• Crawl Depth: at 0 (zero) it will only crawl the starting URL. If Crawl Depth is blank then the crawler will crawl every thing on the site, and everything that site links to, and everything that site links to, and everything…I think you get the picture. It would become the never ending crawl. A crawl depth of 1 (one) will only crawl links one level away from the starting URL (2 will crawl 2 levels from the starting URL, and so on). If the only site you want to index is the one at the starting URL then you want to set the Constrain To to tree.
  • Constrain Totree or noneTree means just this pages found using the base URL. None means you might need a lot of hard drives.
  • Include Paths: Specific paths that you want to include in the crawl. You can use regular expressions as well as complete paths.
  • Exclude Paths: Specific paths that you want to exclude in the crawl. You can use regular expressions as well as complete paths.
  • Skip Files Large Than (bytes): if you think that size matters than this is the field for you. A value of -1 tells the crawler to read files of any size. Blank configures the crawler to ignore files larger than 10M. Rest easy: the largest file the crawler is allowed to read is 2G. [CHECK THIS]

And within the Advanced section:

  • Commit Within (seconds): so you don’t trust Solr to commit the content at a rate you’re happy with? Then tell it how quickly you want the content committed.
  • Commit When Crawl Finishes: if checked Solr will not commit the content until the crawl finishes. If you don’t need to see the content right away then this would be a great way to keep resources usage to a minimum…until it starts committing. Then you might want to stand back.
  • Log Extra Detail: you want more information about the content being indexed? Then check the box.
  • Fail Unsupported File Types: the system ignores failures due to the discovery of files that can’t be parsed because the crawler (actually Tika) doesn’t recognize the file type. Checking this will cause the failure to be logged.
  • Add Failed Docs: Checking this box will cause document failures to be stored in the index. Whatever metadata is found will be stored in the index.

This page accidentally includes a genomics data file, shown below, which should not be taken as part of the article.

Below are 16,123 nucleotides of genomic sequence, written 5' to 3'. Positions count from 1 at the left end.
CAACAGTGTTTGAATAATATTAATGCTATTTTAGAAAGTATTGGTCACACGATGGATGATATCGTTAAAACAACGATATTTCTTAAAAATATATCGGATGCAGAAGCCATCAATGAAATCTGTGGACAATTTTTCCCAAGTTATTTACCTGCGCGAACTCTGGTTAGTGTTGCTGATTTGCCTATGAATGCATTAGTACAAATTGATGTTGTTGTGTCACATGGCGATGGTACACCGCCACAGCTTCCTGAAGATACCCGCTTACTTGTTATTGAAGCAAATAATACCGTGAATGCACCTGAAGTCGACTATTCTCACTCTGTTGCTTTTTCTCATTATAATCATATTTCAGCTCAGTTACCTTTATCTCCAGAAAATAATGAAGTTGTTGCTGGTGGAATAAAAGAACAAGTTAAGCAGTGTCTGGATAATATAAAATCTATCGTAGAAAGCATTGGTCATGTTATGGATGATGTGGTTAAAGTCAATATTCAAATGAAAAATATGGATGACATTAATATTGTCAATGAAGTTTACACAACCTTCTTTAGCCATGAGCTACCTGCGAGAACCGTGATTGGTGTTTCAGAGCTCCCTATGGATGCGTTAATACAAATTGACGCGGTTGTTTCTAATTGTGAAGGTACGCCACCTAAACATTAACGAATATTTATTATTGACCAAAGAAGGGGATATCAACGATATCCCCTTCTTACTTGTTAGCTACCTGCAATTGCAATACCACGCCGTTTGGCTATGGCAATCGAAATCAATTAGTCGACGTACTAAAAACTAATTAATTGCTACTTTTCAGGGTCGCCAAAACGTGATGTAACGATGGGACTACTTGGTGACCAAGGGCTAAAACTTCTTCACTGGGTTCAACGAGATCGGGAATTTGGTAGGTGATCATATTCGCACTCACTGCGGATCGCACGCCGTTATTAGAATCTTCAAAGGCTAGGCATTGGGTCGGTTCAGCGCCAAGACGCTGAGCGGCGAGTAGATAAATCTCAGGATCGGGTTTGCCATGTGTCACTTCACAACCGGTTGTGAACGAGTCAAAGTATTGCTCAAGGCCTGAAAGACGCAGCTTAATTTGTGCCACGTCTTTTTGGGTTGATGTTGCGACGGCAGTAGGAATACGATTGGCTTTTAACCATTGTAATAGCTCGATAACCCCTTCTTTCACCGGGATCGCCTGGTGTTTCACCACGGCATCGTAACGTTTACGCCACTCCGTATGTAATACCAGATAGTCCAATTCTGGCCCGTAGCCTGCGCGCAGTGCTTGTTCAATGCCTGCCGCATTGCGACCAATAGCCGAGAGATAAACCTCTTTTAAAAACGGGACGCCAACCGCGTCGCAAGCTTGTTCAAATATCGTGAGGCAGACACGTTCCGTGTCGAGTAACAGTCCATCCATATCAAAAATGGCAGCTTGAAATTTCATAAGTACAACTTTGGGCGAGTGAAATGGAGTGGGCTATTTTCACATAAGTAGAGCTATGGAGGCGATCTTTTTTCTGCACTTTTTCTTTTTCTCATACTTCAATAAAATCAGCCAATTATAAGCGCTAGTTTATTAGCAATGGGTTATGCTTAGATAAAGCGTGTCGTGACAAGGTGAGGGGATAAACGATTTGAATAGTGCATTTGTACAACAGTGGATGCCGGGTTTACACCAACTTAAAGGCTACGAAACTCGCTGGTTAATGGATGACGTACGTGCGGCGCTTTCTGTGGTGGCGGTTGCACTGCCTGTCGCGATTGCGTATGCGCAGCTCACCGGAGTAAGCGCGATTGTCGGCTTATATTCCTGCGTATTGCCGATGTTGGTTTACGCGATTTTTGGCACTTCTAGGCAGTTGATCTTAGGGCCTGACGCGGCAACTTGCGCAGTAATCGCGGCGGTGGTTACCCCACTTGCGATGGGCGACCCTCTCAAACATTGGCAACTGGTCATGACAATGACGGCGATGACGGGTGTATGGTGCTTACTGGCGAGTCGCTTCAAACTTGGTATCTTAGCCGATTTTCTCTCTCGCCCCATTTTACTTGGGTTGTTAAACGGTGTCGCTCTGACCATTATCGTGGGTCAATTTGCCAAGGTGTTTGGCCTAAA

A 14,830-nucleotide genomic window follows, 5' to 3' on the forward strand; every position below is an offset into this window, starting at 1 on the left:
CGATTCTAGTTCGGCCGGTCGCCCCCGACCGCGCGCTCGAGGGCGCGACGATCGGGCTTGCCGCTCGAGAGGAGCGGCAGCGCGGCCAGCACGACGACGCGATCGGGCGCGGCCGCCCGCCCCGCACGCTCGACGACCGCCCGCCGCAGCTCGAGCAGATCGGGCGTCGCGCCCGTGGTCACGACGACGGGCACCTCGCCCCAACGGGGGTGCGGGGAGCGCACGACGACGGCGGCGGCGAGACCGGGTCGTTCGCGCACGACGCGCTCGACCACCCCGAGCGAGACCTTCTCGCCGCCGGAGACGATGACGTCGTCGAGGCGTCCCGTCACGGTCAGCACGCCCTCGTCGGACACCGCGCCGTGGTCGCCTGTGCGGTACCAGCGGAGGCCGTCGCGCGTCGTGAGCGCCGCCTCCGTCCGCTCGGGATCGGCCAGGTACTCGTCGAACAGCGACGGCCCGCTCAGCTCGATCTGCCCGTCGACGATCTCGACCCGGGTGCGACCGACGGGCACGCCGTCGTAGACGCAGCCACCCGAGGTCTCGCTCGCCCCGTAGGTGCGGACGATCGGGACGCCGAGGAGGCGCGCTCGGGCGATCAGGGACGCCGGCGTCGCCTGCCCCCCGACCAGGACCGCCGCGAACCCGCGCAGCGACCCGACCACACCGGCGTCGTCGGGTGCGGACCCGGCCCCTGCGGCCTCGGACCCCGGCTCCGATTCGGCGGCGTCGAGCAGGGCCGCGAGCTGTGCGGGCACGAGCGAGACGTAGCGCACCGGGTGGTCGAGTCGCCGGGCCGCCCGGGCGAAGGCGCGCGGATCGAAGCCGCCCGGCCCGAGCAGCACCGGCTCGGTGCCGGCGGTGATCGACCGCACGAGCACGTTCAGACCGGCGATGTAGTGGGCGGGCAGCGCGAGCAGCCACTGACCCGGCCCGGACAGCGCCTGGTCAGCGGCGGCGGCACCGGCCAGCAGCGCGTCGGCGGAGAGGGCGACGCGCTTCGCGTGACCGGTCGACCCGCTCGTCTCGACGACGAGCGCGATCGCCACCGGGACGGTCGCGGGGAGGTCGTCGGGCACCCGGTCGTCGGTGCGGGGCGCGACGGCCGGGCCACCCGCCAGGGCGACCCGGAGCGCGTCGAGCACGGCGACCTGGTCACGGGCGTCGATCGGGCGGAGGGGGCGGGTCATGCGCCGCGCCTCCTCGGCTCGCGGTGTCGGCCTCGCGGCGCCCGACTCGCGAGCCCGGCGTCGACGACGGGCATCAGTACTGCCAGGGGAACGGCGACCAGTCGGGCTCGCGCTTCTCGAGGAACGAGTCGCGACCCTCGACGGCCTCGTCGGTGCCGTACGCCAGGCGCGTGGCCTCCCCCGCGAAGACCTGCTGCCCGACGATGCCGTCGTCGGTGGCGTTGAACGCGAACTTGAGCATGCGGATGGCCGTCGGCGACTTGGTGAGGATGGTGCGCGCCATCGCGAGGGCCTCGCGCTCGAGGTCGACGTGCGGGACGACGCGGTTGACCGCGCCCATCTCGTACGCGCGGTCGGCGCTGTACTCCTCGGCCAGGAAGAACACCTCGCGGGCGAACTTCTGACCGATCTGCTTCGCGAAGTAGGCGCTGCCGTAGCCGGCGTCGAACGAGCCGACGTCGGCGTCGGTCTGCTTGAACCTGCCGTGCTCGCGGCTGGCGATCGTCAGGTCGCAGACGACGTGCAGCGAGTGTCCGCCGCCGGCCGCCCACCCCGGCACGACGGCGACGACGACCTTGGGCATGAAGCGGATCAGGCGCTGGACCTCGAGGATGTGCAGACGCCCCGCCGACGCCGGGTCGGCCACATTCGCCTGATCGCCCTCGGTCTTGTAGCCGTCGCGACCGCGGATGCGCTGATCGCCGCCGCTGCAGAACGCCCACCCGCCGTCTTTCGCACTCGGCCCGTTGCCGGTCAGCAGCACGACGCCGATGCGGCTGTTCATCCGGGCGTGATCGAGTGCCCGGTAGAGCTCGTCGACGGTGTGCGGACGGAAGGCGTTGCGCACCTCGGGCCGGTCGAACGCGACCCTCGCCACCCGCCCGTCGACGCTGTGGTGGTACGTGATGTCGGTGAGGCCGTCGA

• Log Warnings for Unknown File Types: when the crawler finds a file of a type it does not recognize it normally tries to parse it as a plain text file. If that fails then the crawler ignores it, but does not log an error. Checking this box will cause an event of this type to be logged.
  • Max Retries: So how many times do you want the crawler to try to connect to the URL? Be aware, if the crawler can’t get to a web site after successfully crawling it in the past it will start flagging documents for deletion if it can’t get in there later. This is your only warning.
  • Output Type: where do you want to send the crawled content? The default value is solr as the default behavior of the crawler is to send any crawled content to Solr through an HTTP call. This will come in handy when we discuss Named Entity Recognition (NER). You normally leave this alone.
  • Output Arguments: the arguments to be used when the URL is created using the Output Type property. You normally leave this alone.

That was way too much. Notice the vast majority of the fields are left alone. We’re exciting like that.

BTW, Cassandra Targett rocks (if you don’t know who she is, please find out)!




Carlos Valcarcel is a full time employee of LucidWorks, but lives in New York as he prefers hurricanes to earthquakes. Having worked at IBM, Microsoft, and Fast Search and Transfer the only thing he is sure of is that the font editor he wrote on his Atari 800 was the coolest program he has ever written. While questions can be a drag he admits that answers will be harder to give without them.

The cat isn’t real, but then neither are you. Enjoy your search responsibly.